Remarkable Reception for President Trump in Saudi Arabia.  The Saudis are to be applauded for the warmth and dignity they display.  This could be a significant turning point.  So much for the notion that President Trump is the Devil incarnate.

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… the state threatened to become not only militarily and politically triumphant but psychologically so: the custodial Superego for millions … their Egos an instrument, pure and simple, of the state’s bureaucratic manipulation.

Robert Coles, M.D. in A Secular Mind

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Dr. Coles, an esteemed research psychiatrist, is commenting on Nobel Laureate Czeslaw Milosz’s observations in his book entitled A Captive Mind in which he explores the consequences of (Communist) centralized state power over the individual person.

Doctor Coles ends his book about the secularized mind by focusing on the apparent need for the modern state to secure social and psychological control over its population.  And, Coles focuses on the prospects of neurochemistry and medical science in doing so.

As to the latter point, Coles draws on advances in neuroscience, biology and medicine – particularly on developments in pharmacology – reminding us that Sigmund Freud thought that in time the mind itself might be reduced to simple matter and ministered to (and perhaps altered substantially) by medications. That is to say, that the experience of being human would change rather significantly.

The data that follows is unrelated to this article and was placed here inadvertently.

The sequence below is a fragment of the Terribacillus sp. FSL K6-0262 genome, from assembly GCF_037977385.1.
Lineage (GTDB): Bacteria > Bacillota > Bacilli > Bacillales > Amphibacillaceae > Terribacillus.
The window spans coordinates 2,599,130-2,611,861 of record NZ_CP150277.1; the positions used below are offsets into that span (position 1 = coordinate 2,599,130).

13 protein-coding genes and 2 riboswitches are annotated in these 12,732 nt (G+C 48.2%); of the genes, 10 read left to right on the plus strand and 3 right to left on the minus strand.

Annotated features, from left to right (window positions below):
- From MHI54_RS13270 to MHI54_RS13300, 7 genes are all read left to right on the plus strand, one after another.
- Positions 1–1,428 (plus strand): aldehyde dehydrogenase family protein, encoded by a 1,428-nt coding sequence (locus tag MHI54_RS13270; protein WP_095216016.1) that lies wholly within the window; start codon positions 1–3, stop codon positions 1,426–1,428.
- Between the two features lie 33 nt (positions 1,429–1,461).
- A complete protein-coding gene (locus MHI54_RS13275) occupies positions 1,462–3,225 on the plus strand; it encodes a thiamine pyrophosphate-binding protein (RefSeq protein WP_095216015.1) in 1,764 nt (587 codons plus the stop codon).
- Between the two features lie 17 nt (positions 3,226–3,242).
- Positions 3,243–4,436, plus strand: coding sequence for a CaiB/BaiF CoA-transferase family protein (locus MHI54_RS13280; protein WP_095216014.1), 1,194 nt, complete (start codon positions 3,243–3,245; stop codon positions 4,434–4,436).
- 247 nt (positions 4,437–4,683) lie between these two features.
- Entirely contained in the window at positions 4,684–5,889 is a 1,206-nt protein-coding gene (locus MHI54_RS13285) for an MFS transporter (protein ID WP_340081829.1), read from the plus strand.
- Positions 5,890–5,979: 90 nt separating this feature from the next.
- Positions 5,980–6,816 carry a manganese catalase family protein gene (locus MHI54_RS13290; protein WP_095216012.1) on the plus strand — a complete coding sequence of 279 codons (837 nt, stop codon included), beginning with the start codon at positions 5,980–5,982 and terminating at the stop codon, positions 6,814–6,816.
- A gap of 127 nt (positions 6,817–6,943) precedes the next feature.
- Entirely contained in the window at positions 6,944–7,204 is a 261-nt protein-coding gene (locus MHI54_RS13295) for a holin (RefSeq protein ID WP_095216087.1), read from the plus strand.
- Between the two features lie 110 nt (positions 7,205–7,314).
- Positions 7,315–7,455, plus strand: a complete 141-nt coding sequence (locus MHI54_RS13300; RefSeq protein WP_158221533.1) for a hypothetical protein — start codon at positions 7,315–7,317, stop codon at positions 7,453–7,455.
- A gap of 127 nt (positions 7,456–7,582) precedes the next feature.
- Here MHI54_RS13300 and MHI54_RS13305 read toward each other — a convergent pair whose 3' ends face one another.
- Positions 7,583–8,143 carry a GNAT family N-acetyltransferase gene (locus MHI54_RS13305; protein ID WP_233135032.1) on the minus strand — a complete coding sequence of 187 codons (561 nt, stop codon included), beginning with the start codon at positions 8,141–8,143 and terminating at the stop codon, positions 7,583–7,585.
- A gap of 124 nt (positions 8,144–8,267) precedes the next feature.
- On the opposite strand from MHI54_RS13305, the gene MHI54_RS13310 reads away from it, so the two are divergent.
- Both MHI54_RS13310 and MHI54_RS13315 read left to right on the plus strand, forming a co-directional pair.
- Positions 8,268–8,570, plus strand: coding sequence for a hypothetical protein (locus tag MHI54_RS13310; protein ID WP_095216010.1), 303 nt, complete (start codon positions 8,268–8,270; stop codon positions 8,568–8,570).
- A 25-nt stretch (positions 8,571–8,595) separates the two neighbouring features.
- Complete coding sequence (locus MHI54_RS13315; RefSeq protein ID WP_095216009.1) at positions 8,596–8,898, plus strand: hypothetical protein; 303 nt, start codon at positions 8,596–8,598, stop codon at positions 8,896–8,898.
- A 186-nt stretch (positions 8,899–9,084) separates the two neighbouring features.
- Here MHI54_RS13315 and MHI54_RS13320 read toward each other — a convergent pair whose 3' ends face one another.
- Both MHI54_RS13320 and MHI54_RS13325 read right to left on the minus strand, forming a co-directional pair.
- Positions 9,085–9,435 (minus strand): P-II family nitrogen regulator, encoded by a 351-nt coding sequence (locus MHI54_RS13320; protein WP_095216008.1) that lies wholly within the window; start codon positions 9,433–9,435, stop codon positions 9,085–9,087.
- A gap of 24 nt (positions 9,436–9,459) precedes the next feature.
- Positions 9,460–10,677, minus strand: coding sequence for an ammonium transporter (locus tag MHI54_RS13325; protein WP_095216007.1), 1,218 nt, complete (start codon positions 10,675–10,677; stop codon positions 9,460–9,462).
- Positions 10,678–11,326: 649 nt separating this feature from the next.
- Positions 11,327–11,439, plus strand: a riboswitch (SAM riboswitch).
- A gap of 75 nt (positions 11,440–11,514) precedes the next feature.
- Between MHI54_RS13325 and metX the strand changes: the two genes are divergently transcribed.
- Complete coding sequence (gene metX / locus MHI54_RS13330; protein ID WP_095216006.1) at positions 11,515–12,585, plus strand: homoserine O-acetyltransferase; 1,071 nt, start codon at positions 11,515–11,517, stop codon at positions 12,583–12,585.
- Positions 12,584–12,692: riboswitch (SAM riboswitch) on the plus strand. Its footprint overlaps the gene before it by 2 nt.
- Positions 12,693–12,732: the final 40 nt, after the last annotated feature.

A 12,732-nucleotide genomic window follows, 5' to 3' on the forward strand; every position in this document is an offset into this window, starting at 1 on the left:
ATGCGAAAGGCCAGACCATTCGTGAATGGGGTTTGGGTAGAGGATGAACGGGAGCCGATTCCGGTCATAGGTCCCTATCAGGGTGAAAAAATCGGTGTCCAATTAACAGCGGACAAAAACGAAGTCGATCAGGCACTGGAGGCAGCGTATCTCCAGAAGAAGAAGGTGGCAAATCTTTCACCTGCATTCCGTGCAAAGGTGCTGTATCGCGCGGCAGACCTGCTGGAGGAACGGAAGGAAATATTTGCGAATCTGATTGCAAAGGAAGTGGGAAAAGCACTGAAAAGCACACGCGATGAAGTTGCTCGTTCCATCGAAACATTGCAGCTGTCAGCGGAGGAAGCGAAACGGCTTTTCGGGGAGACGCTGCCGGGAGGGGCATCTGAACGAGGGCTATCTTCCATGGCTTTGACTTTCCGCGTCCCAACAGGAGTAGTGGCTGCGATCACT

This, by the way, has been a theme expressed over time by a number of people from Orwell, to Huxley, to Stanislaw Witkiewicz and others, and displayed in Phillip Dick’s 1968 movie Blade Runner.

The notion of centralized control over the person leads me to think more critically of the divisions between those who despise Donald Trump and those who voted for him.

In thinking about this I see Trump as an unimportant focus.  It is not he himself that matters but rather the significance of the divide between those who voted for him and those who are clearly threatened by him, and seem to hate him.

It seems to me that the divide is what is important.

That said, I think one can make a reasonable observation that the difference is in part the distinction between those who favor centralized power and those who do not.  In effect, we are talking about those who favor government control over the social and psychological nature of the human person and those who oppose the same.

Illustratively, the Left favors imposing their “views” on others – i.e., forced “tolerance.” Some in the middle ground default to continued growth in government to the extent that sovereignty and national identity and nation itself is devolved to international organizations and competing cultures (i.e., globalists).

In opposition to this, of course, are those who favor less government and preservation of nation, individual freedom and continued American economic prosperity and ethos, and constitutional Federalism.

We have simply stated: globalists vs. nationalists.

So the question today is not Trump but what underpins the divide?  Why his adversaries violently oppose him?  Why the hatred and effort to drive him from office?

My view is that it has to do with a very fundamental question: Will we live in a country where control over the human person expands as the power of the central government and international organizations expands or will we not?